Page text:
More than 60% of consumers surveyed by Technomic order ethnic foods to “look for something different” or discover new flavors. And, lately, restaurant operators are exploring new areas of the world, Ms. Kruse said.
Chefs are combining global flavors with familiar formats. Falafel, a fixture of Middle Eastern cuisine, is popping up in burgers and on pizzas. And gochujang, a fermented condiment with a touch of sweet heat, is being marketed on menus as “Korean barbecue sauce.”
“You know what happens to an American when you say ‘barbecue,’ right?” Ms. Kruse said. “So, I think that opens the door for crossover.”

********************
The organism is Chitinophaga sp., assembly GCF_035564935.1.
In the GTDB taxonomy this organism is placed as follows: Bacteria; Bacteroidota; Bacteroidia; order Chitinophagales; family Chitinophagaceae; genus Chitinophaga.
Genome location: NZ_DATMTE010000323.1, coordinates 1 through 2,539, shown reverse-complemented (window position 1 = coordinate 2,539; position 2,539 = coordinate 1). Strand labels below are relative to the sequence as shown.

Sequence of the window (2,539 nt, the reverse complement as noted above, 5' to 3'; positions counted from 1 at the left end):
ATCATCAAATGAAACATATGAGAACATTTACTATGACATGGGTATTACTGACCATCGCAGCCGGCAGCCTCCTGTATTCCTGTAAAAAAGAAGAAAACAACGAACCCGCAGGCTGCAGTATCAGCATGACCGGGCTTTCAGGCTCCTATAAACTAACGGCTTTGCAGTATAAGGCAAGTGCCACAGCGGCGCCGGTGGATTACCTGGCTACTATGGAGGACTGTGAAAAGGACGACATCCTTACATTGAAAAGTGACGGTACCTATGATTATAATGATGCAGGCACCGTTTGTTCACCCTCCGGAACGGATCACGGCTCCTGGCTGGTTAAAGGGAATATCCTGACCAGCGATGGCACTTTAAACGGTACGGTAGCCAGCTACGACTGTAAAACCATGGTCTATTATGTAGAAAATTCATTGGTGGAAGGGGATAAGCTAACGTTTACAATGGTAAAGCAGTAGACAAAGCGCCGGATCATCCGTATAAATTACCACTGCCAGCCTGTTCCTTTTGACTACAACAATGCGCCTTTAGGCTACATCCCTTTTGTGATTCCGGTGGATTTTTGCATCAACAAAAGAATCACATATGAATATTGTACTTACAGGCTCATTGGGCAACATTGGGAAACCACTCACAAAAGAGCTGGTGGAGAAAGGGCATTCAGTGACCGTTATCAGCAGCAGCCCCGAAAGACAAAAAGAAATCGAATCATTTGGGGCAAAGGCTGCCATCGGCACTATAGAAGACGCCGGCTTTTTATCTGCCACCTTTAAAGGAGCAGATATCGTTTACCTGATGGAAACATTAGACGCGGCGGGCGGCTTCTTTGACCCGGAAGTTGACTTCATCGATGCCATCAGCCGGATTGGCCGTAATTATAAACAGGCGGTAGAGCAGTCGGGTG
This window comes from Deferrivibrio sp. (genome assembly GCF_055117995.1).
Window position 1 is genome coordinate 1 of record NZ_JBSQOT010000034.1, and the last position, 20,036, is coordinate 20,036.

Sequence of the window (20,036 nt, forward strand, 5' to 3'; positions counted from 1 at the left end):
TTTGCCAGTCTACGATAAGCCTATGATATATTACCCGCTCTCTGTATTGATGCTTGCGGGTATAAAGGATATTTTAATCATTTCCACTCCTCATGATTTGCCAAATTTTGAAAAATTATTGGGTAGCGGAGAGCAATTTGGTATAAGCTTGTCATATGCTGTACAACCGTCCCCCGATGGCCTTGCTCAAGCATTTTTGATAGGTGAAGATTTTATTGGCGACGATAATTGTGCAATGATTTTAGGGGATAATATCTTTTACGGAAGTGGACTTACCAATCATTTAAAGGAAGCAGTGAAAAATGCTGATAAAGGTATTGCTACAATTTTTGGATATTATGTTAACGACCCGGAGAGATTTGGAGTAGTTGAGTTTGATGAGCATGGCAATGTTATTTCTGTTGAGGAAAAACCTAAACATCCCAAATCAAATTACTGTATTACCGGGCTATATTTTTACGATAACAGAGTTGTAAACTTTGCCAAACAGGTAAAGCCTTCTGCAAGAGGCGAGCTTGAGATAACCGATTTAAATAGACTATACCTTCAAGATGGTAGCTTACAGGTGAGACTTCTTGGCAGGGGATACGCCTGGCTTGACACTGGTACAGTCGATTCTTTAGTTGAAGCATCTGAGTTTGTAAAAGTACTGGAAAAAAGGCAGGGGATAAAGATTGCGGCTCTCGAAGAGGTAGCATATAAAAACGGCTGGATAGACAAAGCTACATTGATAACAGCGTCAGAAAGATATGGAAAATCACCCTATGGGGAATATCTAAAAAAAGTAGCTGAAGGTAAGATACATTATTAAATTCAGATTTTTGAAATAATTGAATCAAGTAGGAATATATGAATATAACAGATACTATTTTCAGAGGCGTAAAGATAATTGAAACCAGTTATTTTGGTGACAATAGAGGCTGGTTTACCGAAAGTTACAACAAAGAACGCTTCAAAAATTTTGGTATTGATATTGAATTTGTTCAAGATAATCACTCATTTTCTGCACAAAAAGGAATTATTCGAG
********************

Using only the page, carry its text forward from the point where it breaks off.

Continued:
The next big ethnic cuisine, she predicted, will be Cuban food.“There is a direct line as far back as we can go between what’s happening in the world and what’s happening in your pantries,” Ms. Kruse said. “It’s not just by coincidence that Middle Eastern cuisine is trending, and it’s not just by coincidence that I expect we will see more Cuban food appearing on menus around the country.”